We review the EOS 200D II!
The popularity of DSLRs has faded for quite some time now, especially with newer mirrorless cameras being just as capable (or even better) as their mirror-equipped siblings while offering a more compact build. However, brands like Canon still believe that there is still a market for DSLRs—tiny ones to be specific.
As a response, Canon introduced an update to the 2017 EOS 200D with the EOS 200D II. The new model comes with a DIGIC 8 processor, giving it features such as improved live view autofocus and 4K video recording—the latter being the first time Canon added such feature to their entry-level DSLR line.
Canon wasn’t kidding when they said that the EOS 200D II was the smallest DSLR in the market. In fact, the EOS 200D II is smaller and lighter than the 12-year old EOS 400D, which was considered to be tiny back in the day.
Speaking of light, the EOS 200D II has approximately the same weight as Canon’s mid-range mirrorless cameras like the EOS M50. The EOS 200D II’s advantage, however, is that its DSLR form factor makes it easier to grip, which is important when dealing with large lenses.
Just like all Canon cameras—both mirrorless and DSLRs—the EOS 200D II is made with beginners in mind. If you find the regular menu mode confusing, the EOS 200D II has a guided mode to make things easier for beginners. Buttons are well-placed in this camera, and the EOS 200D II’s vari-angle touchscreen display is responsive by default. If you are not satisfied with the touchscreen’s sensitivity, you can adjust it to your liking via the settings menu.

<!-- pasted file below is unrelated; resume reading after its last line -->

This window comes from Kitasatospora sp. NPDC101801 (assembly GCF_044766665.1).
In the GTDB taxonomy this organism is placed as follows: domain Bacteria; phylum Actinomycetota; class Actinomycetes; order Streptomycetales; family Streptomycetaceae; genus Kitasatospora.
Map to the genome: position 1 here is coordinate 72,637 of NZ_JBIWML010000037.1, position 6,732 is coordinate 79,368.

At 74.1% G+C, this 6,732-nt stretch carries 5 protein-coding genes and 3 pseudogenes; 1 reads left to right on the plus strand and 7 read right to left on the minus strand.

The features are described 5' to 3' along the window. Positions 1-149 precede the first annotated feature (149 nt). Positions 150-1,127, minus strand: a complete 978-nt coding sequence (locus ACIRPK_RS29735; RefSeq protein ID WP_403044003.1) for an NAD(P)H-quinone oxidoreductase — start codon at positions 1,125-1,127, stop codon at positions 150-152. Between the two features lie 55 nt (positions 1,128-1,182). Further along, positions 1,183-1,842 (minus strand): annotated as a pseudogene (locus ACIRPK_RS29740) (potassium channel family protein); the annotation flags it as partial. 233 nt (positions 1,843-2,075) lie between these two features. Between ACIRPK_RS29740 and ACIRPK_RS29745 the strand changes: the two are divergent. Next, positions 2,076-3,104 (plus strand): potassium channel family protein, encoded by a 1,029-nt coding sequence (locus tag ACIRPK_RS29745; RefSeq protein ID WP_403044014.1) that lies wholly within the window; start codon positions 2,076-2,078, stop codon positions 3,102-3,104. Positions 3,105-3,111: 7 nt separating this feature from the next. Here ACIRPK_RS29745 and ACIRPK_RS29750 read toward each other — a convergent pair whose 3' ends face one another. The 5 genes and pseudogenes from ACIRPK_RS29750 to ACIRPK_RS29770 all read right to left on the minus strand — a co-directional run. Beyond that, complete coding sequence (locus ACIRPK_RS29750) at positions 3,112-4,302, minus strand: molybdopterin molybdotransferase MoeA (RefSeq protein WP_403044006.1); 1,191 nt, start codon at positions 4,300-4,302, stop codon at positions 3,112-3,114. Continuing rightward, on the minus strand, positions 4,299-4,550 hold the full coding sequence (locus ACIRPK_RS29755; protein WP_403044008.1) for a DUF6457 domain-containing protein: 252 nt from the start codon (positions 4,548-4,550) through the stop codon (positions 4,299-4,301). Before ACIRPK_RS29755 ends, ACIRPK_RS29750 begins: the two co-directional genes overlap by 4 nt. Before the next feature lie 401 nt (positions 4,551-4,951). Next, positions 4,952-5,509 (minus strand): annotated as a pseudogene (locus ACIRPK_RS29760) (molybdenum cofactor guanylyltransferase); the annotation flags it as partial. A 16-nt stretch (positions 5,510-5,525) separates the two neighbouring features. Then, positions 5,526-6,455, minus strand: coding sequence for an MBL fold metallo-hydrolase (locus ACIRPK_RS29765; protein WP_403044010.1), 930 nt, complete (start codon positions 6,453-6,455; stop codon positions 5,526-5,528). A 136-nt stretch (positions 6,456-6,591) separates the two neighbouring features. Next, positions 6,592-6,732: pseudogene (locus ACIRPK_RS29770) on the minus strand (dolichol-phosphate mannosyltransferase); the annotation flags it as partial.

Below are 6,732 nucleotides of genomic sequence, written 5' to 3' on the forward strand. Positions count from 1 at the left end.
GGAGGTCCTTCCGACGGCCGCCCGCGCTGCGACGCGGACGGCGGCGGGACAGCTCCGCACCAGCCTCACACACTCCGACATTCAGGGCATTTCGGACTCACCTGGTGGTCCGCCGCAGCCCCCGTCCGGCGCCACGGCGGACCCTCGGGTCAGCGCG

While the menu UI is intuitive, Canon can still improve on it. One of our complaints is that in order to access time-lapse movie mode, you will have to fiddle through the settings menu. On Canon’s mirrorless models, time-lapse movie mode is readily available once you are into video mode.
The EOS 200D II has all the ports every photographer and vlogger will need: micro HDMI, MicroUSB for tethering, remote control jack, and a 3.5mm microphone jack—the latter being an important feature for those who intend to use the EOS 200D II for vlogging. There’s also Bluetooth and WiFi as well should you want to share your photos on social media with your smartphone.
Like its predecessor, the EOS 200D II has a 24-megapixel APS-C sensor and is packed with essential features you’d expect in an entry-level DSLR. These include Canon’s renowned Dual Pixel Autofocus, 100-25600 base ISO range (expandable up to ISO 51200), and up to 5FPS shooting. With the EOS 200D II’s DIGIC 8 processor, Canon made upgrades to its live view mode: this time around, you get 3,975 user-selectable AF points, along with a -4EV light sensitivity, making the EOS 200D II at par with most mirrorless cameras in the market when using live view.
Check out some of our favorite shots with the EOS 200D II. All photos are unedited and only resized for this article: